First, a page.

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The earliest toy trains were made of lead and had no moving parts. Some had wheels that turned, but these had to be pulled or pushed. Some of the early 19th-century drive toy rails were made from tinplate, like the large, durable, stylized locomotive toys from the U.S., that were painted gold and red and decorated with hearts and flowers. model trains railroading shows

Around 1875, technological advancements in materials and manufacturing enabled tin to be scraped, cut, rolled, and lithographed faster than previously.
Toy trains were revolutionized when Märklin, a German firm that specialized in doll house accessories, sought to make an equal toy for boys where a constant revenue stream could be guaranteed by purchasing add-on accessories for decades after the first purchase. Along with boxed sets comprising a train and track, Märklin offered extra track, rolling stock, and buildings sold separately, creating the predecessor to the modern model train layout featuring scenery and buildings in addition to a working train.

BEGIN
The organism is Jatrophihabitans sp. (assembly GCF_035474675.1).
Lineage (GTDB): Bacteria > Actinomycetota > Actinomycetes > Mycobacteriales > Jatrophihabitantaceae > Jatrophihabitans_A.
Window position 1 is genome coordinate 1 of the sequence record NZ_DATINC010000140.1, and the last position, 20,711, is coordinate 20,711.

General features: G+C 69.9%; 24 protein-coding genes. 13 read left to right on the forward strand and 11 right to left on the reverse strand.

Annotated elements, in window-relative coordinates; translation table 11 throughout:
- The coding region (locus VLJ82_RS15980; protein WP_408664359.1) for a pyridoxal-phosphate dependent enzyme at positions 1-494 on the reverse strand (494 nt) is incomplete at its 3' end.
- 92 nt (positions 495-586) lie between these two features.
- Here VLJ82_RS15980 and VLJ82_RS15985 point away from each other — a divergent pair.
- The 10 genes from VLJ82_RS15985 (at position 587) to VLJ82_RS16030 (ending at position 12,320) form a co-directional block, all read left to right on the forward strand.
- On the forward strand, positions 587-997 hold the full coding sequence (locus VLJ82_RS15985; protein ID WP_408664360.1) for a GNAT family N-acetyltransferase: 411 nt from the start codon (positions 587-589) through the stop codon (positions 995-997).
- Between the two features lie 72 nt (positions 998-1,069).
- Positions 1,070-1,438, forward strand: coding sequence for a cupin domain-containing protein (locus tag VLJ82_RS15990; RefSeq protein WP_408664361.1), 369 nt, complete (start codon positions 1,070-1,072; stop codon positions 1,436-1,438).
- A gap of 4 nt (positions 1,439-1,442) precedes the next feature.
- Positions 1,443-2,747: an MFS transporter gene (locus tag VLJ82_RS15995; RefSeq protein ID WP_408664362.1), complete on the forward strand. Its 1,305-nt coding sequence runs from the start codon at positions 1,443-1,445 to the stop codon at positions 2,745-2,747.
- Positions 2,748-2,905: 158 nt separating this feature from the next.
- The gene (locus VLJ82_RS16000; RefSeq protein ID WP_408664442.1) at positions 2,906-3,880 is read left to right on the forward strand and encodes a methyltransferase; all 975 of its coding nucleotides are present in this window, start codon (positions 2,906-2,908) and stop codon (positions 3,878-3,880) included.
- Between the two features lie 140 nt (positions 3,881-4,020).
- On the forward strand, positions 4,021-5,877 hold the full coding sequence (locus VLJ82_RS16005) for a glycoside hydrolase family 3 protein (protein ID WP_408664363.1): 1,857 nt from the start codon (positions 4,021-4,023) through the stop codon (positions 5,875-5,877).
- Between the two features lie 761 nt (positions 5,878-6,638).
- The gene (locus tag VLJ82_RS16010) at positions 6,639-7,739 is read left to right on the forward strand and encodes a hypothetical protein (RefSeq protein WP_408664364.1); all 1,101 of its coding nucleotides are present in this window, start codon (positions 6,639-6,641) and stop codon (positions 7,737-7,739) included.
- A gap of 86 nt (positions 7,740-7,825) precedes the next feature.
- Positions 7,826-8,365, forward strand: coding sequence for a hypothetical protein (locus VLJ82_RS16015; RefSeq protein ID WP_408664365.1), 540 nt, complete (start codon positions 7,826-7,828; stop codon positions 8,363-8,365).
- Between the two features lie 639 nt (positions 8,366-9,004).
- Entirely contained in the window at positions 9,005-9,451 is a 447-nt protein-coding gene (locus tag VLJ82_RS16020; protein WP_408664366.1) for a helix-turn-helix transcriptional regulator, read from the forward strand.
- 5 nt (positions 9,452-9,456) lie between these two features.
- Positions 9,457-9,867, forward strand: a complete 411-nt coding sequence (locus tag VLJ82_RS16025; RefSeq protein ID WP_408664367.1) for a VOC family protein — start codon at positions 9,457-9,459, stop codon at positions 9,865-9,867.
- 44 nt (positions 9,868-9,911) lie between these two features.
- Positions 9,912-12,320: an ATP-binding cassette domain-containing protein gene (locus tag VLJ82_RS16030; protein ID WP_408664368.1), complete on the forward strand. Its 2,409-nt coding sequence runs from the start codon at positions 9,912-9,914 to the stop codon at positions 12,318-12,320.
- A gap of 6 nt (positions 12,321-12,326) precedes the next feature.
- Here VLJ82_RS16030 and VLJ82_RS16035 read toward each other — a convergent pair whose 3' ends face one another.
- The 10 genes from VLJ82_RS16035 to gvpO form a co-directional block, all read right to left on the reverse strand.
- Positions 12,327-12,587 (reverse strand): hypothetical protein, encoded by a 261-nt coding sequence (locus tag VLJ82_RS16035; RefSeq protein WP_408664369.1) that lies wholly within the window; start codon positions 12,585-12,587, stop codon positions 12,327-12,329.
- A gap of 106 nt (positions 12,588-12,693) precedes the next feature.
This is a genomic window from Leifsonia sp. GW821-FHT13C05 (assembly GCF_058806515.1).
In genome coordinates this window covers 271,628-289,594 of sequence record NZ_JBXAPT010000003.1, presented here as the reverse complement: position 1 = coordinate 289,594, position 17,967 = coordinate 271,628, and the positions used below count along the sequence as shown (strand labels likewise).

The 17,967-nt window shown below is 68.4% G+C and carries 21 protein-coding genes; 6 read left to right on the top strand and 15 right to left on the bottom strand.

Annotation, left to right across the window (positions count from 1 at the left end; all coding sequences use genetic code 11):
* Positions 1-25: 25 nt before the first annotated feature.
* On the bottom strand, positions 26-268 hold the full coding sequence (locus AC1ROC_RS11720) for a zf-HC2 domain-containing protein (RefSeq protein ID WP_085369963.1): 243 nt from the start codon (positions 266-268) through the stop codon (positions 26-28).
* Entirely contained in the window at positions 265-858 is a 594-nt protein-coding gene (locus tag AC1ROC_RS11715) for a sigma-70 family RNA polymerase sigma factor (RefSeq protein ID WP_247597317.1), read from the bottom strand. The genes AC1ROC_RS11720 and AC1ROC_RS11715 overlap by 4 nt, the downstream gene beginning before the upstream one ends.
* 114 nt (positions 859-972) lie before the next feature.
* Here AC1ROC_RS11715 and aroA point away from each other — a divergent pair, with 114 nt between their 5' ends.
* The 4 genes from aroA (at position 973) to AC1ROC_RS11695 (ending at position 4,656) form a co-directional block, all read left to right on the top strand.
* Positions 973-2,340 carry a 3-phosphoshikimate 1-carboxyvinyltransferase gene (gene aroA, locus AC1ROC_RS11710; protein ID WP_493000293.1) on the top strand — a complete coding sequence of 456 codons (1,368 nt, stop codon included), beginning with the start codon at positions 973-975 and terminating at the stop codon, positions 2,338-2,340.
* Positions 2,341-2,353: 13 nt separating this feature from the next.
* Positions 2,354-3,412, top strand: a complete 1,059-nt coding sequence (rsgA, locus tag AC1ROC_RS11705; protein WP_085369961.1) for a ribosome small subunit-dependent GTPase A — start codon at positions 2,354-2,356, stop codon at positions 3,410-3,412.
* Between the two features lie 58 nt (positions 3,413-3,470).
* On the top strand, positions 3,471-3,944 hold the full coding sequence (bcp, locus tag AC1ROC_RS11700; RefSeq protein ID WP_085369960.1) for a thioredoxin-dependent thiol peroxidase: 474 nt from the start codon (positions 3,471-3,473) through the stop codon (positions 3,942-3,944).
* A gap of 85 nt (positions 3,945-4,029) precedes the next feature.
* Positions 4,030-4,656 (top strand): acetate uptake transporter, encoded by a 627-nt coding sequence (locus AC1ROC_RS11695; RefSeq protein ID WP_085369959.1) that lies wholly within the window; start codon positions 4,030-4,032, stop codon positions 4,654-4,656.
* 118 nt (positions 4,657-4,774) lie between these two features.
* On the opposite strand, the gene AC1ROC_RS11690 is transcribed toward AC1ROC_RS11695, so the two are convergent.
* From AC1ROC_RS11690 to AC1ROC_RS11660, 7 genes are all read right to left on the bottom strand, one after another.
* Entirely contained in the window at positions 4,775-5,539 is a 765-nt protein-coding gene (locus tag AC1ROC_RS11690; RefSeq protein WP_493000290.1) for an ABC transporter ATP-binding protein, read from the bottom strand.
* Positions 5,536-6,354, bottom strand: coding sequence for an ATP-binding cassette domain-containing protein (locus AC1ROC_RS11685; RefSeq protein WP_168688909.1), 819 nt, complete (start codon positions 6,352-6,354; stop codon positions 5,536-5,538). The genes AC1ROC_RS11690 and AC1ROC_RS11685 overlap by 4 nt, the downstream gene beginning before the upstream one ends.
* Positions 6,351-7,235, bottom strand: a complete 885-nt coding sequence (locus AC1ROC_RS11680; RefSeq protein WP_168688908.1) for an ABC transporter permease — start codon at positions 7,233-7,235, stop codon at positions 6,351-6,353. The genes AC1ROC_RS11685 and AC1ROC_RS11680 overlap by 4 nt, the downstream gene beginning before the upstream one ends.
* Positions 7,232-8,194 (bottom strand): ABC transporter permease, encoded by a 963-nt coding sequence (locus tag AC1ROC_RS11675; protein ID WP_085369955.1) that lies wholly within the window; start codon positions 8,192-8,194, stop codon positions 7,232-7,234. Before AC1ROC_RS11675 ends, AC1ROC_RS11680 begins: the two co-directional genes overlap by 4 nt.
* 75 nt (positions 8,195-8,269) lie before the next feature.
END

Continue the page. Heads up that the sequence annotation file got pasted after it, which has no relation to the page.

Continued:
Electric trains adopted, with the first appearing in 1897, produced by the U.S. company Carlisle & Finch. As residential use of electricity became more common in the early 20th century, electrical trains gained popularity and as time went on, these electric trains grew in sophistication, gaining lighting, the ability to change management, to emit a whistling sound, to smoke, to couple and uncouple cars as well as load and unload cargo. Toy trains from the first half of the 20th century were often made of lithographed tin; later trains were often made mainly of plastic.
Pull toys and wind-up trains were marketed towards kids, while electric trains were marketed towards teens, especially teenaged boys.

Today, S gauge and O gauge railroads continue to be considered toy trains even by their adherents and are often accessorized with semi-scale model buildings by Plasticville or K-Line (who owns the rights to the Plasticville-like buildings produced by Marx in the 1950s into the 1970s). However, due to their high price, one is more inclined to find an HO scale or N scale train set in a toy shop than an O scale collection.

Many modern electric toy trains comprise sophisticated electronic equipment which emit digitized sound effects and permit the operator to safely and easily run several remote controller trains on a single loop of course. In the last few decades, many toy train operators may operate a train using a TV camera at the front of the engine and hooked up to a screen, such as computer monitor. This will show a picture, like that of a genuine (smaller size) railroad.

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